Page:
In case you have multiple instruments to record, it’s best you record them individually and then mix them together in Audacity. It takes a little bit of effort but gives you a lot more options to customize and tweak your song. For example, if you’re happy with the guitar but need just a part of the vocals again, you can simply sing that bit and add it to your project.
Step 2.2: Recording at a studio
If you’re not satisfied with the quality you achieve using the devices you have, you can always book a recording studio. We approached a range of recording studios and the average rate was Rs.1,000 per hour with an average song taking not more than two hours if you are well prepared with your stuff. If you do record it professionally, make sure you get the entire project from the studio so you can make changes to it later on, if required.
Step 3: Shooting the video
A song will get that added amount of boost if you accompany it with an equally impressive music video. However, you don’t need to have professional equipment to shoot videos for your song. If you have a smartphone, there are a lot of free apps for both Android and iOS that let you create brilliant movies with your phone’s camera. For our video, we used a free stop-motion app called ‘iMotion HD’ for the iPhone. Android has a range of stop-motion apps as well. The important tip to follow is to ensure that you keep your phone on a flat surface (or a tripod) and keep your hands off it to make sure you don't have any wobbling. The more phones you have the better it is. You can simply place them at different angles and get different perspectives of the subject to be shot. They can be interlaced together while producing the video later on. If you need audio to be recorded in the video, you can use a handsfree kit to record sounds. Make sure that the lighting is perfect. The background needs to be well lit and you shouldn’t have any glaring shadows or bright lights on the camera.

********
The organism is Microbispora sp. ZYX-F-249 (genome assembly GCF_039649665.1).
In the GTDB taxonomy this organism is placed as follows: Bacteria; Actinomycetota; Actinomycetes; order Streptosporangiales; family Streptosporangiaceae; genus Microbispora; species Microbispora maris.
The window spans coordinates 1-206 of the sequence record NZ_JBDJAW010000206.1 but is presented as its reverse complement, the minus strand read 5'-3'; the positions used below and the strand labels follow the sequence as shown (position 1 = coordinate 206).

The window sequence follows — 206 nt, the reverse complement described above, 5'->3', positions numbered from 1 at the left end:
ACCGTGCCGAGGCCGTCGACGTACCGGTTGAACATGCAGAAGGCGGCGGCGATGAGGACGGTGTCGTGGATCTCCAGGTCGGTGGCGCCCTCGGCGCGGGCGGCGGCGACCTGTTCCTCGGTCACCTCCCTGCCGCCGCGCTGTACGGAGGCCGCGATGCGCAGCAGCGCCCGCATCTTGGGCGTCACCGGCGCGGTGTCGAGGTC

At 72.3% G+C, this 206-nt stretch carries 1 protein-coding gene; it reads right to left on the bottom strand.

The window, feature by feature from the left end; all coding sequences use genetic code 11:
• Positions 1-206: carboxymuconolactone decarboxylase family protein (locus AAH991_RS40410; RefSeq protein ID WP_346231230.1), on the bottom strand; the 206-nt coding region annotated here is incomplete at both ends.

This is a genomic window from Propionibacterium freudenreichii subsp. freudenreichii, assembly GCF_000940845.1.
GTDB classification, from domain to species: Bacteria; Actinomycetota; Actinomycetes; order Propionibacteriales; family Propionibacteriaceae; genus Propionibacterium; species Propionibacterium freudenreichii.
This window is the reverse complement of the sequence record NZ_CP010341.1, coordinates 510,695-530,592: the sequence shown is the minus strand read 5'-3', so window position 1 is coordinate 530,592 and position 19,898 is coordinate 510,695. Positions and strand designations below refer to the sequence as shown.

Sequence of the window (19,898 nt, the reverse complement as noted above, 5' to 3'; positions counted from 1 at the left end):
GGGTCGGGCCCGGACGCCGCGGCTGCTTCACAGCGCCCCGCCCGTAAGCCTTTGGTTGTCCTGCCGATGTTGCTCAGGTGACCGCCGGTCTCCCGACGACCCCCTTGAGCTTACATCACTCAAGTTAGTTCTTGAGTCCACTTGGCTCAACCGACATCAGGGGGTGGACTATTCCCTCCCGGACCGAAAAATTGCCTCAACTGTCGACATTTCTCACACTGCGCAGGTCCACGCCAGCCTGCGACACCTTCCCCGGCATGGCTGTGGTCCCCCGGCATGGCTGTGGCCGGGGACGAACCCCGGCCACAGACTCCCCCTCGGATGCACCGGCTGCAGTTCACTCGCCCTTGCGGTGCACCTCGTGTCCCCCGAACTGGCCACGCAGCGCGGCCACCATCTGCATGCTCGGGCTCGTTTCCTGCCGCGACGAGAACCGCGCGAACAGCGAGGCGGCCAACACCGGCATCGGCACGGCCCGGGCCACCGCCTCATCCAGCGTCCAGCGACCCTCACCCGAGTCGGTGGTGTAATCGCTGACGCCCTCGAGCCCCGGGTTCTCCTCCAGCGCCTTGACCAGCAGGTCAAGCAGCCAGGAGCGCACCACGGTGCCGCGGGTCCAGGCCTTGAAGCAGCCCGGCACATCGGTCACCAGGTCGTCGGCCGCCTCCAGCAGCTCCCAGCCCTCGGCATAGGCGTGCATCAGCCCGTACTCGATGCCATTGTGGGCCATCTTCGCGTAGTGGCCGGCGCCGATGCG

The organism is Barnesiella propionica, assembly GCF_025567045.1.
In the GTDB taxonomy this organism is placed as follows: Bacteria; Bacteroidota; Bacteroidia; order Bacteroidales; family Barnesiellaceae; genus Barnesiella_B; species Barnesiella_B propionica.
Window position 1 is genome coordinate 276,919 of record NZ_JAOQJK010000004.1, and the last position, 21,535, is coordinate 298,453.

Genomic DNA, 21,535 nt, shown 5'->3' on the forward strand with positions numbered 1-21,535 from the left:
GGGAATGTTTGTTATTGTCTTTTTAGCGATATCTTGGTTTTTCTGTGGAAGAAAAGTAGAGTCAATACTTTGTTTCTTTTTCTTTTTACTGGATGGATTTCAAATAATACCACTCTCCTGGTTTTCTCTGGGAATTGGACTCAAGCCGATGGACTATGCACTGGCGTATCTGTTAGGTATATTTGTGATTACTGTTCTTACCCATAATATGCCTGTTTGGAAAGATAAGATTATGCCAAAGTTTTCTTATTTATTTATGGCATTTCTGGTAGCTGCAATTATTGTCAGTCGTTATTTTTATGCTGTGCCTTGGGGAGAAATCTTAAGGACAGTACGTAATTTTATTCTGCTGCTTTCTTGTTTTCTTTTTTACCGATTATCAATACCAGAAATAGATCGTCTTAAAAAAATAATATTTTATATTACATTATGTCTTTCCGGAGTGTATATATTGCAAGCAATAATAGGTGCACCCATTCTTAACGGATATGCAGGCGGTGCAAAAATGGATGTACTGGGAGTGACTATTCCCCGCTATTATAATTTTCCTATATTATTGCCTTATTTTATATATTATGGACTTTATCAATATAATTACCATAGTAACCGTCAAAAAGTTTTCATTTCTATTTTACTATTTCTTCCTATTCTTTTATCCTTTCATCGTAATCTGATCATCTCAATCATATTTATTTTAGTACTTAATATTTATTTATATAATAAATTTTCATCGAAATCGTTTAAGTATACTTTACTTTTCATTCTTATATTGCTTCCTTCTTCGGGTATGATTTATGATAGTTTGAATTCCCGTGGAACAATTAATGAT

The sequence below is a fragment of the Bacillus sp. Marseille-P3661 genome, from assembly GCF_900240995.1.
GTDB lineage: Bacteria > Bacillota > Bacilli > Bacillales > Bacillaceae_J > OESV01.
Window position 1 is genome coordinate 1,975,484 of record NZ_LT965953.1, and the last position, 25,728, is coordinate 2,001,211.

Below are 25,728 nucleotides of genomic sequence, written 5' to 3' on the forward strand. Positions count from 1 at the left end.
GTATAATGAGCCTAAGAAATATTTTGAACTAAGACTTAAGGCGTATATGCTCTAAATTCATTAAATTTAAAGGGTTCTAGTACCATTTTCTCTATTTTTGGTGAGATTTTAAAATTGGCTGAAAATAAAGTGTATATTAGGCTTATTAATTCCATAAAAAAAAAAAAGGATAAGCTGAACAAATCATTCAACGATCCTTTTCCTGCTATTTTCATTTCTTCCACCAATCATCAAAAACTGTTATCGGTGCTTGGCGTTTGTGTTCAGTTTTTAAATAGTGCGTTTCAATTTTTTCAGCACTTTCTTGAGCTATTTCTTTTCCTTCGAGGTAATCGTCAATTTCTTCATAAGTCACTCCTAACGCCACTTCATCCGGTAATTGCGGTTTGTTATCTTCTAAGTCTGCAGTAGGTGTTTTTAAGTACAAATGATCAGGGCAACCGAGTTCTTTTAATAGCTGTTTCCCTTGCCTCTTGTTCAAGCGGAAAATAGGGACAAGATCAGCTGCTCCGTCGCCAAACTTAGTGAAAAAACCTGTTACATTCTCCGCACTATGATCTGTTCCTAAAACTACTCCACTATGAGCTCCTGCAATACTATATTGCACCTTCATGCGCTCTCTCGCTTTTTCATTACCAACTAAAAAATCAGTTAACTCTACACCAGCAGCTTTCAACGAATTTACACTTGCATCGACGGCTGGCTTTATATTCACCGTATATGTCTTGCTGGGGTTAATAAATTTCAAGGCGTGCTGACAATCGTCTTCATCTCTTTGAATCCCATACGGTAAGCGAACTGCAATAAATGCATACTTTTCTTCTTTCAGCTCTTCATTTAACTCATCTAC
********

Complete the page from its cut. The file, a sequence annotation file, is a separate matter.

If you don’t have a smartphone, you can simply take the videos off your camera and edit them on your laptop. If images make up a big part of your video, like they did for us, Picasa proves to be pretty useful.
Step 4: Producing the video